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Old 02-25-2014, 06:10 PM   #1
cilbuper
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Question Cloning bootable USB flash drive onto larger flash drive - best method?


I have a server running on a USB flash drive and I need to move it to a larger drive. I'd like to keep the server up and running if it is possible, at least until the new drive is ready and all I have to do is reboot.

I know how to use ddrescue and already gave this a try. I copied the original 8gb drive to a 32gb drive. It has 2 primary partitions (sda1, sda2) and an extended partition (sda5 - swap) - both were partitioned to 4gb. I expanded sda2 to take up the rest of the drive so it ended at the end of the drive, moved the data so that sda5 started at about 24GB mark, giving it 8GB space, then moved the beginning of sda2 to the beginning point of sda5 (leaving a large open space between the 2 primary partitions. I then resized sda1 to end at the 24GB mark (where sda2 starts) taking up all the remaining free space in the middle. So now the whole drive is in use



When I try to boot from the larger drive I get the screen where I choose which installed version of Linux to run, run recovery mode, memtests, etc. When I select any of the linux options it says that there isn't enough room or space.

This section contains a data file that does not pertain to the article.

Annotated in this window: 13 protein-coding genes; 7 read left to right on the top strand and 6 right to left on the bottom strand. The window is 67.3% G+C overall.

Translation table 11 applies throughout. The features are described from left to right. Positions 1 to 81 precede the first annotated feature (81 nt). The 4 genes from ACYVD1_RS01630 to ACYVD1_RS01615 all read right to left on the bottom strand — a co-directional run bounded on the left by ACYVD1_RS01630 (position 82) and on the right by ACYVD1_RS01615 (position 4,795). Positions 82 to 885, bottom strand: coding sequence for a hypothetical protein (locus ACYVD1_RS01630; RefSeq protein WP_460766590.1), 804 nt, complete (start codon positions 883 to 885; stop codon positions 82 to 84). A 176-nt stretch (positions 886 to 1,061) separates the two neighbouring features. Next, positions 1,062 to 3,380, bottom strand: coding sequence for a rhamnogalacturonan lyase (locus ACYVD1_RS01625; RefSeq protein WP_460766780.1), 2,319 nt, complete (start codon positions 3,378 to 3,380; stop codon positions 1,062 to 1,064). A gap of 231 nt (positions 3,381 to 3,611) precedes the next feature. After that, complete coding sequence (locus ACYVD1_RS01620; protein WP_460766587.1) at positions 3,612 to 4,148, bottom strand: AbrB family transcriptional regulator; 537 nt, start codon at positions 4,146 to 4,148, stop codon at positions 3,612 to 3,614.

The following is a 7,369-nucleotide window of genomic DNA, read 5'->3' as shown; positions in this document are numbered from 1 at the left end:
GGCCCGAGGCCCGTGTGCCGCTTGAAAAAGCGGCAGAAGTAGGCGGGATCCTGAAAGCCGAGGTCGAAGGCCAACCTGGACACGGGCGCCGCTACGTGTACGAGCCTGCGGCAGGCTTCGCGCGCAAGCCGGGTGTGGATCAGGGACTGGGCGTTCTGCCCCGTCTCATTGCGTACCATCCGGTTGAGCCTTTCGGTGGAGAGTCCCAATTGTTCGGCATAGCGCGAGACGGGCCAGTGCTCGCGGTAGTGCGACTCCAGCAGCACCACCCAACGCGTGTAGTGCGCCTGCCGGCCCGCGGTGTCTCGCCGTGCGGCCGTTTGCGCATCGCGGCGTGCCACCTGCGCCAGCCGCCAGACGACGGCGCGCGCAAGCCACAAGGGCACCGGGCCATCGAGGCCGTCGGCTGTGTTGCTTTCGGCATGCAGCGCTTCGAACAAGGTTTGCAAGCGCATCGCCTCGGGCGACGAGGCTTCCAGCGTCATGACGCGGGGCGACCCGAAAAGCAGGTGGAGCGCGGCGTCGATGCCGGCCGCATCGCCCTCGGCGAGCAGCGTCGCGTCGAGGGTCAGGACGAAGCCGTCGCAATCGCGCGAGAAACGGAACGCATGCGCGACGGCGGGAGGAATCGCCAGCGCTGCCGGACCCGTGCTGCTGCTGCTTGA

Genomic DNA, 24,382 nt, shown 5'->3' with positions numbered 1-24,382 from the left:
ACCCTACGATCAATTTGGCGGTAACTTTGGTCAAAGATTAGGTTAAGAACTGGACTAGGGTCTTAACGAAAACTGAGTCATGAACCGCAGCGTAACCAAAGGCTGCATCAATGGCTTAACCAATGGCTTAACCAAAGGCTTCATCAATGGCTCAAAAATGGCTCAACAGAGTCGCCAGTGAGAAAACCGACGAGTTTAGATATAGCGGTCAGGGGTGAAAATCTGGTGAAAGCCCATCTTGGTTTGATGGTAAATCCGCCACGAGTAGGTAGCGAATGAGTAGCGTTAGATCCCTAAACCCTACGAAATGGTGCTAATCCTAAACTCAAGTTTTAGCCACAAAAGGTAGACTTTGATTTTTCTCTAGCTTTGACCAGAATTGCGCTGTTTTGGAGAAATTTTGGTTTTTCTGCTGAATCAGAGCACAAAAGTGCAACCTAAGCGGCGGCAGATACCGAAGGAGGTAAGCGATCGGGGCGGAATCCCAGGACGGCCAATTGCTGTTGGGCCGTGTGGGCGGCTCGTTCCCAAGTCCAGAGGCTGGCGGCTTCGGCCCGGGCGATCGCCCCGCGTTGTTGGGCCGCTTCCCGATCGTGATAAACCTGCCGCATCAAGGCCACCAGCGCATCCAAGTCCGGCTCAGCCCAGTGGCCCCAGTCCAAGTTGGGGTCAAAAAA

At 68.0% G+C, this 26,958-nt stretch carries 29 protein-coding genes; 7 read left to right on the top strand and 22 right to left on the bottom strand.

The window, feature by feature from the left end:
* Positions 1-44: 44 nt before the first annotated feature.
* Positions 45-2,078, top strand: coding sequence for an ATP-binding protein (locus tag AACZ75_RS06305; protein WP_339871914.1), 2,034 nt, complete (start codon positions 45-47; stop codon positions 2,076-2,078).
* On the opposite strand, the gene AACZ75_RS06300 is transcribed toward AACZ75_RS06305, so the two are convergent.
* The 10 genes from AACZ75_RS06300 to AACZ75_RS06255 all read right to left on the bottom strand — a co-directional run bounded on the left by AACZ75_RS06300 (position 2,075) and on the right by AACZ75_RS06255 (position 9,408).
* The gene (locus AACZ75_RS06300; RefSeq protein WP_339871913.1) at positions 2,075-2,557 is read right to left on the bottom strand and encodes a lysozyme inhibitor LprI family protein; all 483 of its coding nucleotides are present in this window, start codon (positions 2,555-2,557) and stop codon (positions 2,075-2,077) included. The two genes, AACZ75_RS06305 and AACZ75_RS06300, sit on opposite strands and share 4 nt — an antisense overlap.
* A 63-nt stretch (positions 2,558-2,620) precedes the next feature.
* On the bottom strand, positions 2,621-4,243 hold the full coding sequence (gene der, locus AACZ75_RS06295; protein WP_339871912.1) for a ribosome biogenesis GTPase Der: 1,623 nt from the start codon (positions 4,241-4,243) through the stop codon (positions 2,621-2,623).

I really need to get the new drive working and can shut down the server if I have to but would like to know if it is possible to do it while it is still running.

Anyone have any ideas on how to do this?
 
Old 02-25-2014, 08:29 PM   #2
michaelk
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Not much to go on. What linux distribution/version are you running?
What did you use to resize the partitions/filesystems? gparted?
When during the boot phase did you see this message?

swap does not contain data when it isn't in use so you could delete sda2(sda5) and extend/resize sda1 as desired. Then recreate sda2 (extended partition) and sda5 (swap). Reformat swap using the same UUID as the original swap. Look the fstab file to see if your OS is using UUIDs.
 
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Old 02-25-2014, 08:55 PM   #3
sgosnell
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Yes, just delete the partitions with swap, extend the root parition as you need, and leave space at the end for swap. You can put swap into an extended partition or not, it doesn't really matter. Swap is just swap, not formatted, and nothing is stored there when the system is not running. AFAIK you can't do this while the system is running.
 
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Old 02-25-2014, 08:55 PM   #4
sgosnell
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Yes, just delete the partitions with swap, extend the root parition as you need, and leave space at the end for swap. You can put swap into an extended partition or not, it doesn't really matter. Swap is just swap, not formatted, and nothing is stored there when the system is not running. AFAIK you can't do this while the system is running.